Off the Press

April 19, 2011

You really should prepare for disaster

I’m sitting at my kitchen table, far from Japan and its earthquakes, tsunamis and radiation that have claimed the lives of thousands of people, and far away from the American South and its tornadoes that have killed more than 40 people in just a few days.

Kathleen R. Merrill Press Editor

But such things don’t happen here in the Pacific Northwest, right? Well, yes — until they happen to you. Those people never thought they would see the things they’re seeing now, or live through the things they just experienced.

More than a decade ago, a tornado ripped through the part of Tennessee where I lived and ran a newspaper. The winds ripped the roof straight off my house, turned it over and dropped it pretty as you please in my backyard.

If that wasn’t scary and damaging enough, torrential rain poured into my then roofless house, ruining prized possessions. Still, I occasionally find something with black mold on it — mold that started back then. It’s not as bad as in the first years after the tornado, when I would have to throw out numerous items every Christmas when I unpacked my decorations. Or I would open a box of something during a move to find more molded things that hadn’t gotten dried or cleaned properly.

Read more

Consider a seismic retrofit as earthquake insurance

April 19, 2011

Strengthening a residence through a home earthquake retrofit is as simple as ABC: anchor, brace and connect.

Most homes built in the past 30 years or so do not need a retrofit to hold steady in earthquakes, but older homes may need some foundation tune-ups. If the foundation is not secured to the rest of the structure, major damage can result from the ground shaking.

The earthquake in Japan — plus major temblors in New Zealand, Chile and Haiti in the past year — has renewed the focus on seismic safety at home.

“When the earth starts shaking sideways, the foundation moves with the earth,” Sound Seismic co-owner Leif Jackson said. “This big, massive object is not going to immediately move with the foundation. It’s going to kind of lag behind, and it’s going to lag behind when that foundation oscillates back in the opposite direction. So, the house and the foundation get out of synch, and it can get jolted off of the foundation.”

Read more

Earthquake inspires students to delve into Japanese culture

April 12, 2011

Skyline High School freshmen Renee Chaffin (left), Irene Pak and Crystal Liang stand beneath a Shinto gate crafted by Chaffin for the Japan ‘teach-in’ their social studies class hosted. By Laura Geggel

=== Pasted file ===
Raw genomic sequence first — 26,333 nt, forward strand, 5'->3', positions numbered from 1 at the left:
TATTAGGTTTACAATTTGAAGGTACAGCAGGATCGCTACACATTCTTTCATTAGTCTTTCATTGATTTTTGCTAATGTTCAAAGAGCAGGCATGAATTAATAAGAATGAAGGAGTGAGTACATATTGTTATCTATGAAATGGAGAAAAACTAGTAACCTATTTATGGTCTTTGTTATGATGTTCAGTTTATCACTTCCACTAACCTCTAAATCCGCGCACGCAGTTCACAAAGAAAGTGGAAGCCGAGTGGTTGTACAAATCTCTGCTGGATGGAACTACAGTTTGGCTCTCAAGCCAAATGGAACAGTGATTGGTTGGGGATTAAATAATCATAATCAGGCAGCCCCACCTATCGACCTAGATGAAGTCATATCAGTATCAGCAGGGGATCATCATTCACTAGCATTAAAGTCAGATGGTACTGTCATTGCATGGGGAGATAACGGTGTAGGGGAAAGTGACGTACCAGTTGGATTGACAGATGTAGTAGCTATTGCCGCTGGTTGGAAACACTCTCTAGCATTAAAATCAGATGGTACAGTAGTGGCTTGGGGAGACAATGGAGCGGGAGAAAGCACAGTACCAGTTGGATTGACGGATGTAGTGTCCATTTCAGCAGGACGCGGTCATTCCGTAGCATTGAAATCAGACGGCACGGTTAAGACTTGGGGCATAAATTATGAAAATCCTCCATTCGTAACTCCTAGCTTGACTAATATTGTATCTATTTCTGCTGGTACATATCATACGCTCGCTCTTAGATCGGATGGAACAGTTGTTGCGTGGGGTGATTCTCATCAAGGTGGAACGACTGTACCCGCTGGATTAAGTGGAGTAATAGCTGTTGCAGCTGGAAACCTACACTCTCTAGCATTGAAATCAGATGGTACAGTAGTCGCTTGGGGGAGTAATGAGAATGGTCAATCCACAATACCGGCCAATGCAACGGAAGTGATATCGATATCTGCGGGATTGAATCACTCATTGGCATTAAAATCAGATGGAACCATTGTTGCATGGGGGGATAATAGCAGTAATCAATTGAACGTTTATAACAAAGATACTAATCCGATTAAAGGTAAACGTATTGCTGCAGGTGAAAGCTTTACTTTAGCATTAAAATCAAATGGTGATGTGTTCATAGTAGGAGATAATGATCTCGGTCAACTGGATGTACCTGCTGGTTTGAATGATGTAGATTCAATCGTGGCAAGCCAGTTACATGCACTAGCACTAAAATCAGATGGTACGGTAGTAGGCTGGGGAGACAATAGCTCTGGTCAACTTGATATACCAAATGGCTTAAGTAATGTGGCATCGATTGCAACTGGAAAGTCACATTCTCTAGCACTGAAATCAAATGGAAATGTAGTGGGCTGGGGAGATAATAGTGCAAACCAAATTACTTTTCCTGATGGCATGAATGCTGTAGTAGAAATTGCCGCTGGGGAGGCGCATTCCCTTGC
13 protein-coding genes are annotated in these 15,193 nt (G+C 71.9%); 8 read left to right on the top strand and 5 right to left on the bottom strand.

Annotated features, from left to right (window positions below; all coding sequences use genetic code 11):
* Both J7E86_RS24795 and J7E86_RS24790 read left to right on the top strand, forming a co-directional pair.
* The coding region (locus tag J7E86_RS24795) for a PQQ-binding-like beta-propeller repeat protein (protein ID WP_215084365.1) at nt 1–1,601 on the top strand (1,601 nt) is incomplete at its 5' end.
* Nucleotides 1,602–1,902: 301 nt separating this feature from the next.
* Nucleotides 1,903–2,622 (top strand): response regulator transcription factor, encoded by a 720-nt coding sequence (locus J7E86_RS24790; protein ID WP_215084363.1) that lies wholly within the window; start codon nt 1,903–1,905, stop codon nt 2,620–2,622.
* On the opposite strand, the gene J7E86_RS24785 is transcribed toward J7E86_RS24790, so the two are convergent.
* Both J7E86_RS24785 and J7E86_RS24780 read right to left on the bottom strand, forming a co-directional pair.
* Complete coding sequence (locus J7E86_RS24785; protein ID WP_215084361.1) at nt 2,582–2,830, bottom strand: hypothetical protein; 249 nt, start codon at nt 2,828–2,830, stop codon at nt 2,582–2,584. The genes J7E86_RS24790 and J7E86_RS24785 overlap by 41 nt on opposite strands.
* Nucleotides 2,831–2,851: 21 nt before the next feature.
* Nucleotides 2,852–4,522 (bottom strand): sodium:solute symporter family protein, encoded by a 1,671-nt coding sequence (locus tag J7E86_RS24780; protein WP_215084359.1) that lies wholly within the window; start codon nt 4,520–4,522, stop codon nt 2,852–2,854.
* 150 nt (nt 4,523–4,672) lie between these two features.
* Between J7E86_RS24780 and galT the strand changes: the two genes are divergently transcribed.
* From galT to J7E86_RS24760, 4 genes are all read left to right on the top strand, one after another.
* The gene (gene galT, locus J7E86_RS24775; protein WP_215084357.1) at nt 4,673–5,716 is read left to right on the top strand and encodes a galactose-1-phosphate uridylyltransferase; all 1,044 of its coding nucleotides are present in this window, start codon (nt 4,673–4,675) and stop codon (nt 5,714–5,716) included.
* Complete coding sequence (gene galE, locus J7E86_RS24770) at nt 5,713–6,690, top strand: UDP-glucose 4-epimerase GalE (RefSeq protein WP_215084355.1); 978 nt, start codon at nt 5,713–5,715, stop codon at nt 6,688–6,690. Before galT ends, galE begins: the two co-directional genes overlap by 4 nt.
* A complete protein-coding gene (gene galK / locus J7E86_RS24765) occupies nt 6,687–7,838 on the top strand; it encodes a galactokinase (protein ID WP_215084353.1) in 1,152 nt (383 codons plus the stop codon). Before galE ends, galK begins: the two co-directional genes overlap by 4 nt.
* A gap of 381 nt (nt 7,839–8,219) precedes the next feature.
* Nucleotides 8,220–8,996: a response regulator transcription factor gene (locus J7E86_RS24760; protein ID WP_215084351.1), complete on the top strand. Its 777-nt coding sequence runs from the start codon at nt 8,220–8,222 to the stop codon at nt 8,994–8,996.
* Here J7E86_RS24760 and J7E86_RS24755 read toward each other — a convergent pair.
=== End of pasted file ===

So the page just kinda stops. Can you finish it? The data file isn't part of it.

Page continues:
The day after Japan’s March 11 earthquake, Skyline High School students sat in a concerned, stunned silence watching footage from the magnitude-9 quake and tsunami that had wrecked the country’s northern coast.

“As a group they immediately sensed that they were witnessing devastating history,” social studies teacher Cari Crane said.

Read more

State: Washington milk is safe, despite radiation concerns

April 12, 2011

State agriculture and health officials said Washington-produced milk is safe, despite low levels of radiation detected March 25 in a milk sample from Spokane.

The federal Environmental Protection Agency is conducting radiological testing for Washington-produced milk. EPA results announced March 30 confirmed the presence of miniscule levels of radioactive iodine-131.

Sampling results from Tacoma and Spokane taken during the same week — and posted online April 4 by the EPA — did not detect any radioactive elements in milk, even in trace amounts.

“EPA monitoring confirms that Washington milk is safe to drink,” Dan Newhouse, state Department of Agriculture director, said in a statement. “These results raise no concerns for food safety or public health. Milk and other dairy products remain a healthy choice in your diet.”

Read more

April is opportunity to prepare for emergencies

April 11, 2011

NEW — 8 a.m. April 11, 2011

Eastside Fire & Rescue is reminding residents to plan for emergencies during April, Disaster Preparedness Month.

The magnitude-9 earthquake in Japan last month — plus major earthquakes in Chile and Haiti last year — reminds residents about the seismic risk in the Pacific Northwest.

EFR emergency planners said Disaster Preparedness Month is a good opportunity for residents to practice and learn what to do in at home, school or workplaces.

Planners said knowing what to do in emergencies, developing a family plan and making sure everyone understands the plan is critical to staying safe in a disaster.

Read more

Citizens help others prepare for disasters

April 5, 2011

In Issaquah, a city of more than 30,000 people, only a handful of the population has completed the most rigorous training to respond to disasters.